The Corner

Politics & Policy

Warren and Her Chances, Etc.

Senator Elizabeth Warren speaks at an event in Claremont, N.H., January 18, 2019. (Brian Snyder / Reuters)

Yesterday morning, I had a post here saying that Ahmet Altan, the Turkish journalist and novelist, had been released from prison after three years. Turkey, as you know, is the world’s No. 1 jailer of journalists, “ahead” of Iran and even China. Later in the day, news came that Altan had been rearrested.

The Erdogan government looks increasingly like a dictatorship. And Erdogan is meeting President Trump in Washington today. I explored some of the issues in “Turkey, NATO, and a Shifting World.”

In that piece, I mentioned “an Ottoman slap.” The phrase had been used by Erdogan in a speech to his parliament last year. He was responding to an American general, Paul Funk — who had warned Turkey not to tangle with U.S. troops in Syria. “You hit us,” said General Funk, “we will respond aggressively. We will defend ourselves.”

To the parliament, Erdogan said, “It’s obvious that those who say, ‘You hit us, we will respond aggressively,’ have never received an Ottoman slap.”

My friend Bill Walsh, an expert on Turkey and Central Asia, e-mails to say,

So that’s an actual thing. Originally called the “janissary slap” (yeniçeri tokadı), it was an element of unarmed combat in the Ottoman military. Allegedly, the janissaries (elite troops) would train by striking a marble pillar until they could deliver an openhanded blow that could stun or even kill an opponent. So what Tayyip is getting at is delivering a stunning blow to his enemies. Typically macho rhetoric.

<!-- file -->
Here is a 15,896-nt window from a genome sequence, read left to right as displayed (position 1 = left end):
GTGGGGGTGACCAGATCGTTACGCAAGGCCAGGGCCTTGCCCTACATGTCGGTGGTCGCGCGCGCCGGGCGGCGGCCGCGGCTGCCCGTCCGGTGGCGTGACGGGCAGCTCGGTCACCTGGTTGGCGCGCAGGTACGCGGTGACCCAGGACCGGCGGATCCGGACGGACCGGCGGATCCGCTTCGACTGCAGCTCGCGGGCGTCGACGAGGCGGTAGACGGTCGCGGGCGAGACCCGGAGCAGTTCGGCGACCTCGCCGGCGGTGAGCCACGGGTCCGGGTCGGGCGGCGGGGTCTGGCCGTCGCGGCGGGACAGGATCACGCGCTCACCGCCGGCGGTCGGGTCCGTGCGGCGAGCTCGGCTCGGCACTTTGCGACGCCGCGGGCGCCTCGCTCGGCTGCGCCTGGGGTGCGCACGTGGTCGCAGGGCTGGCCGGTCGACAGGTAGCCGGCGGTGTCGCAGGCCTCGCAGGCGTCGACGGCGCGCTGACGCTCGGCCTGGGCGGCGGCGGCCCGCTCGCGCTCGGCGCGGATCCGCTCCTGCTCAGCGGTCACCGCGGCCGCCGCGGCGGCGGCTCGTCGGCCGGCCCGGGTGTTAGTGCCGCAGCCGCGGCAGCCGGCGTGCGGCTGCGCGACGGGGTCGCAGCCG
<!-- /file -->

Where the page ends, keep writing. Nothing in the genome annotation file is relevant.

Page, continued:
On the homepage today, I have an Impromptus column, here. It begins with Elizabeth Warren and ends with Peter Collier, the late writer and editor. (Wonderful guy.) For some weeks, I have been saying that a Warren nomination would be a gift to Trump and the GOP. Others say, Not so fast.

A longtime reader in California writes to me, “Something in me always rebels against that kind of thinking” — the thinking that says, Candidate X could not possibly win. He is too outside the mainstream. “I think of President Carter, who thought that Reagan would be the easiest candidate to beat in 1980.”

Our reader continues, “Being really old, I can remember 1966, when Reagan first ran for governor. The incumbent, Pat Brown, wanted to run against him instead of the other Republican, George Christopher, who had been mayor of San Francisco.”

Yes, “Be careful what you wish for” is always, or often, sage advice.

Let me end this post on the light side. In an Impromptus last week, I had an item on redheads and their (alleged) temper. (I am treading in hate-speech territory here, I realize.) I quoted Tip O’Neill, who said of his successor as Speaker of the House, Jim Wright, “He’s a redhead — he’s apt to flare.”

A longtime reader says,

I can speak only for myself, but, as a lifelong redhead, I believe that I am no more disposed to flaring than the next guy.

That all goes out the window, though, if my beloved Villanova Wildcats are trailing by double digits with less than ten minutes to play. It’s full-on flare, then.

Today’s column, again, is here.  There are no redheads in it, that I can recall.  The issue of hair is kept well out of sight.

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